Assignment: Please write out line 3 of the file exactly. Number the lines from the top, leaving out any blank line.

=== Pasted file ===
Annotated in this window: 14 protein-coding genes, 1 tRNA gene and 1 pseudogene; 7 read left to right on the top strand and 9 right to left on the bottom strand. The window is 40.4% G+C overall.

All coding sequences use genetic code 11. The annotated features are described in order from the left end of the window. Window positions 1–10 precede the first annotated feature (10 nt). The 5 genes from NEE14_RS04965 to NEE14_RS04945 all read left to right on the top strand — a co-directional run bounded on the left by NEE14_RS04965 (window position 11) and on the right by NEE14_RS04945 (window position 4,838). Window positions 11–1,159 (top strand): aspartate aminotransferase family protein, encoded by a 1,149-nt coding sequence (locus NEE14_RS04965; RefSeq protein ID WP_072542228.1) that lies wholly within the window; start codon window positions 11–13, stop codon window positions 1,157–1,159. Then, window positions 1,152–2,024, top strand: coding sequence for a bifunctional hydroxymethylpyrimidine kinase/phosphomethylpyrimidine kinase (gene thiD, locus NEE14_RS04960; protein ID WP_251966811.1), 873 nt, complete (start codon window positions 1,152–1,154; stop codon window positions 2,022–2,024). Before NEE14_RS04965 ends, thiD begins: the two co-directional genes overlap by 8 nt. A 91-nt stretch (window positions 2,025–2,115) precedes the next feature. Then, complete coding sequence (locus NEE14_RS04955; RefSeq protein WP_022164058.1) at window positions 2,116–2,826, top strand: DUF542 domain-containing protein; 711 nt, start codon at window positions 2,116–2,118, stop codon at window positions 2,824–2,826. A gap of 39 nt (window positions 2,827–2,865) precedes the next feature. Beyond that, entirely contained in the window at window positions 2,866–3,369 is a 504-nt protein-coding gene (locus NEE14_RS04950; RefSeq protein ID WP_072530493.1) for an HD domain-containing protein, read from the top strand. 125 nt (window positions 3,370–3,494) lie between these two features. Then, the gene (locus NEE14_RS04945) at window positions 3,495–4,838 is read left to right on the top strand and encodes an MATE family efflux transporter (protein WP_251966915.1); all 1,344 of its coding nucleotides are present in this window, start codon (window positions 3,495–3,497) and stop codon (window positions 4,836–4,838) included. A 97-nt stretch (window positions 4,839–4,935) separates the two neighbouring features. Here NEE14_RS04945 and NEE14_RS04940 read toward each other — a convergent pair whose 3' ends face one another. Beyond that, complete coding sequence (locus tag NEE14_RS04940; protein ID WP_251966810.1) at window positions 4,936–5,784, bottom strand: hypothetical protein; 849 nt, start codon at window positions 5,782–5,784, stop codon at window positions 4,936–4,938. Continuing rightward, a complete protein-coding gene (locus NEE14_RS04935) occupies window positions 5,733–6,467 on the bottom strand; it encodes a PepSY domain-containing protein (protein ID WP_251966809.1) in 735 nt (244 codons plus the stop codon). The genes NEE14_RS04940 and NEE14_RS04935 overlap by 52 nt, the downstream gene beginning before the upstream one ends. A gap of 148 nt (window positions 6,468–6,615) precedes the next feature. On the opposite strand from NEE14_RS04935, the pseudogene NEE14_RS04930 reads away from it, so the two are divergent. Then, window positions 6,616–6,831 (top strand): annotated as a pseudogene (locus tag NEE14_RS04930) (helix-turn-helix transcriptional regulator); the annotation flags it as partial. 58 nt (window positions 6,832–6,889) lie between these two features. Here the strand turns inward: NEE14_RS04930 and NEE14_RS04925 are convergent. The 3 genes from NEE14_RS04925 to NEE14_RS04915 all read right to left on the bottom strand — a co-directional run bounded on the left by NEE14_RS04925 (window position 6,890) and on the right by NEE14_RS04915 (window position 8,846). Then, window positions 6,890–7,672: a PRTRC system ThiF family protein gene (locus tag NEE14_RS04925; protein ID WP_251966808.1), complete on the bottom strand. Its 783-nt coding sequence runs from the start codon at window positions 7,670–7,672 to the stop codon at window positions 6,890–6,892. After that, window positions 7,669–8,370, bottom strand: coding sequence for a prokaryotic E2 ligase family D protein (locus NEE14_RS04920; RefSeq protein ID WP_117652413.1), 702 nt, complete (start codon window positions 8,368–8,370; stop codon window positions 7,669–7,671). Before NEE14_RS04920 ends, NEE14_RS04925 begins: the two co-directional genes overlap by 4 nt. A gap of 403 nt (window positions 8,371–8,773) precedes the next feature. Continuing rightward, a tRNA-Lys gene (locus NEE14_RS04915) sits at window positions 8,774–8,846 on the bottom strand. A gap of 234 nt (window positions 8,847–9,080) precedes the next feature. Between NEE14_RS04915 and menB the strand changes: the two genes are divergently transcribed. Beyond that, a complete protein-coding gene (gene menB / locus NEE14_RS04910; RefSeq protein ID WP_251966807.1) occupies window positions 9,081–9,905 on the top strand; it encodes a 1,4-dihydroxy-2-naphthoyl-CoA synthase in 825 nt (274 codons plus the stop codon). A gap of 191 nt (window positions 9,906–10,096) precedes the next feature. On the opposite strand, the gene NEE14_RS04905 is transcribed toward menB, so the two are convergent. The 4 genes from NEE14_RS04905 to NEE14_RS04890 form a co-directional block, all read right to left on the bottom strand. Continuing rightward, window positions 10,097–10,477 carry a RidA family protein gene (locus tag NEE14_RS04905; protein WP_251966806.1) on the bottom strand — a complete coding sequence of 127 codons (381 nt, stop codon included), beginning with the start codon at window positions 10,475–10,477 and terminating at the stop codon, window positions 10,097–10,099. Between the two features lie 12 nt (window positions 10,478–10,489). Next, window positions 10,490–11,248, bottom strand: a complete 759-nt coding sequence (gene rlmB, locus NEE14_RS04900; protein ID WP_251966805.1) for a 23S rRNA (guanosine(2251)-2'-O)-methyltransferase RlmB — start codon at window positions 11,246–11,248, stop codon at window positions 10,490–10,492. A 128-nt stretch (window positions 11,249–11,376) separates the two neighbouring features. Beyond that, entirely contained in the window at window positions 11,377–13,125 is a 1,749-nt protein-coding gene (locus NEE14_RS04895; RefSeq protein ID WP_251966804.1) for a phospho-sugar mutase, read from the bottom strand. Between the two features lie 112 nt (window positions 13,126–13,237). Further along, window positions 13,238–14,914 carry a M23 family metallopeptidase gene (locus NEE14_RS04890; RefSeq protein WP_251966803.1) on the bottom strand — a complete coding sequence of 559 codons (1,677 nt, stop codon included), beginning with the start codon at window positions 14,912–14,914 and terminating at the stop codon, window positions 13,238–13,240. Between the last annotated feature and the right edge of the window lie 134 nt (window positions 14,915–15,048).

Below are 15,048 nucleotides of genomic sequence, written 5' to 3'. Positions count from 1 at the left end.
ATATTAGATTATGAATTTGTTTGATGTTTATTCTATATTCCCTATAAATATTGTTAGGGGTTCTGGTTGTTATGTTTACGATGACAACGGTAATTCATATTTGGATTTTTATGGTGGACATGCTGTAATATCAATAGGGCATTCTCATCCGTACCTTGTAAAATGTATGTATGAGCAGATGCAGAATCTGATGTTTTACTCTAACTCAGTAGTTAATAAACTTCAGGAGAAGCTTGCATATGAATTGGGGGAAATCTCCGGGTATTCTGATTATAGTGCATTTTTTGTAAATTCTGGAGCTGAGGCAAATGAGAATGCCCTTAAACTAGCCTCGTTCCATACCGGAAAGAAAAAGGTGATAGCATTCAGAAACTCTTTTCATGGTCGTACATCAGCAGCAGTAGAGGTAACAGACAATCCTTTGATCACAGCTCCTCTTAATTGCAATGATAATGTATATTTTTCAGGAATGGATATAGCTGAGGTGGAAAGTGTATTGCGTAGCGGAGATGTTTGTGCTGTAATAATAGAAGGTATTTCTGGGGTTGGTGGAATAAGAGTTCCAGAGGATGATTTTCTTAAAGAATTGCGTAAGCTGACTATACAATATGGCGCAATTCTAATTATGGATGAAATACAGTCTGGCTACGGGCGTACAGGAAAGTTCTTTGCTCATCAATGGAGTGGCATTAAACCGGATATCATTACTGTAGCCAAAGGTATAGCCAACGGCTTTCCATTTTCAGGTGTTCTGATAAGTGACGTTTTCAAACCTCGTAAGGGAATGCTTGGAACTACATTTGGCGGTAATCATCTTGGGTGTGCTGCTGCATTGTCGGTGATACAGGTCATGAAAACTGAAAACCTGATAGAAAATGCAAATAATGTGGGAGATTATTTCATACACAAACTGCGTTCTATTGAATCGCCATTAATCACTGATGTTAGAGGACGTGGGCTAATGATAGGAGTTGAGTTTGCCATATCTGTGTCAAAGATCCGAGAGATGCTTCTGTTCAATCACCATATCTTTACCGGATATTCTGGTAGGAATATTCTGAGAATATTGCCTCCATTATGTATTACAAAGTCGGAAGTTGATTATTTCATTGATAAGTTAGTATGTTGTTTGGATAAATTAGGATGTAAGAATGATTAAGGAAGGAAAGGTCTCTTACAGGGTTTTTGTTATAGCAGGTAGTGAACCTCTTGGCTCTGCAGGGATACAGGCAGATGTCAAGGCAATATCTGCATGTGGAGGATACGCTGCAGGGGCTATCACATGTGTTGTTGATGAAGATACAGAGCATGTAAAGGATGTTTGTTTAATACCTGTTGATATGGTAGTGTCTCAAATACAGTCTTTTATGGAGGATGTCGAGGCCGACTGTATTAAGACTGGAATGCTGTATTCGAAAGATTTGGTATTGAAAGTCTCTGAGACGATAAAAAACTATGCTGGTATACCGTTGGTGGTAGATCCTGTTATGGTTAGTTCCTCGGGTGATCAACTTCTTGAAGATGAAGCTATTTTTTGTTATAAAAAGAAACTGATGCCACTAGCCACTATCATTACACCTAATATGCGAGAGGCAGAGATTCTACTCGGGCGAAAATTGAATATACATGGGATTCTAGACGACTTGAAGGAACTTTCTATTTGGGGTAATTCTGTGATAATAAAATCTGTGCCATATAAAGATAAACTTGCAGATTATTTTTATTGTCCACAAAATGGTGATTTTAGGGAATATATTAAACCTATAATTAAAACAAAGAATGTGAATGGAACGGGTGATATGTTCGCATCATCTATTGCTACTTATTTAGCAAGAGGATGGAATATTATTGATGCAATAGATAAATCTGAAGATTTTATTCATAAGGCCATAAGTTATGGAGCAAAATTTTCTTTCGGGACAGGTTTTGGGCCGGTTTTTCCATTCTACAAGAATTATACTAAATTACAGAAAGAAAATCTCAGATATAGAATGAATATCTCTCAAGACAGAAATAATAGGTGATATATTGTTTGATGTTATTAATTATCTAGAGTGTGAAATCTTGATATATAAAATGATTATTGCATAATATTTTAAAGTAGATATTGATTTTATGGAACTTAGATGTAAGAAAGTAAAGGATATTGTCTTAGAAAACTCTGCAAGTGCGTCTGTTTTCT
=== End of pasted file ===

Below are 15,048 nucleotides of genomic sequence, written 5' to 3'. Positions count from 1 at the left end.